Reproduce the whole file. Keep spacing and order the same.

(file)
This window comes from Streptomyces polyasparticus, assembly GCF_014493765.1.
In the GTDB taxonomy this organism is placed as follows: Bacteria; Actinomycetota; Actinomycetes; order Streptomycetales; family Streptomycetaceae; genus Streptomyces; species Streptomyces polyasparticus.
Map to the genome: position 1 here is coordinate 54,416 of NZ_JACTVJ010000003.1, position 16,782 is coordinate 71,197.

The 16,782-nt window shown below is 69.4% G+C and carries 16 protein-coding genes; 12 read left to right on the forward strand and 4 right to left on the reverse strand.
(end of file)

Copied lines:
This window comes from Streptomyces polyasparticus, assembly GCF_014493765.1.
In the GTDB taxonomy this organism is placed as follows: Bacteria; Actinomycetota; Actinomycetes; order Streptomycetales; family Streptomycetaceae; genus Streptomyces; species Streptomyces polyasparticus.
Map to the genome: position 1 here is coordinate 54,416 of NZ_JACTVJ010000003.1, position 16,782 is coordinate 71,197.

The 16,782-nt window shown below is 69.4% G+C and carries 16 protein-coding genes; 12 read left to right on the forward strand and 4 right to left on the reverse strand.